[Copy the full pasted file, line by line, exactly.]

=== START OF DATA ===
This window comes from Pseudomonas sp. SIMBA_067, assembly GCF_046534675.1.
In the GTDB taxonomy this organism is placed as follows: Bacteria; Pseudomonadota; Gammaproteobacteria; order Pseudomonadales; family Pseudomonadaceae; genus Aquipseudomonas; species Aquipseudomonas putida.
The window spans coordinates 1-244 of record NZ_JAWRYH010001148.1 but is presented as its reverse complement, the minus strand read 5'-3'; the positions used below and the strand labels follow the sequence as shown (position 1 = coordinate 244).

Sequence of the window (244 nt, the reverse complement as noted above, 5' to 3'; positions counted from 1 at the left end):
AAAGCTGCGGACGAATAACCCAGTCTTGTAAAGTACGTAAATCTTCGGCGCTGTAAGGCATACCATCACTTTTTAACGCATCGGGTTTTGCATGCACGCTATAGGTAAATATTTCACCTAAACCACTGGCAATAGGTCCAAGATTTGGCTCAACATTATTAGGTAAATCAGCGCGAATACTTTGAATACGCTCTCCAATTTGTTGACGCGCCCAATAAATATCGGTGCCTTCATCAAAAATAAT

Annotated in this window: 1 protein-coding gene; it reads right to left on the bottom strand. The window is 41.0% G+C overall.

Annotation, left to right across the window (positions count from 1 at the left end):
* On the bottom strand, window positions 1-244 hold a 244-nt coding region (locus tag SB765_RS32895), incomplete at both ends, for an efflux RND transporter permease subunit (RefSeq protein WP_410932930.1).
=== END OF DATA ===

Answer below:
This window comes from Pseudomonas sp. SIMBA_067, assembly GCF_046534675.1.
In the GTDB taxonomy this organism is placed as follows: Bacteria; Pseudomonadota; Gammaproteobacteria; order Pseudomonadales; family Pseudomonadaceae; genus Aquipseudomonas; species Aquipseudomonas putida.
The window spans coordinates 1-244 of record NZ_JAWRYH010001148.1 but is presented as its reverse complement, the minus strand read 5'-3'; the positions used below and the strand labels follow the sequence as shown (position 1 = coordinate 244).

Sequence of the window (244 nt, the reverse complement as noted above, 5' to 3'; positions counted from 1 at the left end):
AAAGCTGCGGACGAATAACCCAGTCTTGTAAAGTACGTAAATCTTCGGCGCTGTAAGGCATACCATCACTTTTTAACGCATCGGGTTTTGCATGCACGCTATAGGTAAATATTTCACCTAAACCACTGGCAATAGGTCCAAGATTTGGCTCAACATTATTAGGTAAATCAGCGCGAATACTTTGAATACGCTCTCCAATTTGTTGACGCGCCCAATAAATATCGGTGCCTTCATCAAAAATAAT

Annotated in this window: 1 protein-coding gene; it reads right to left on the bottom strand. The window is 41.0% G+C overall.

Annotation, left to right across the window (positions count from 1 at the left end):
* On the bottom strand, window positions 1-244 hold a 244-nt coding region (locus tag SB765_RS32895), incomplete at both ends, for an efflux RND transporter permease subunit (RefSeq protein WP_410932930.1).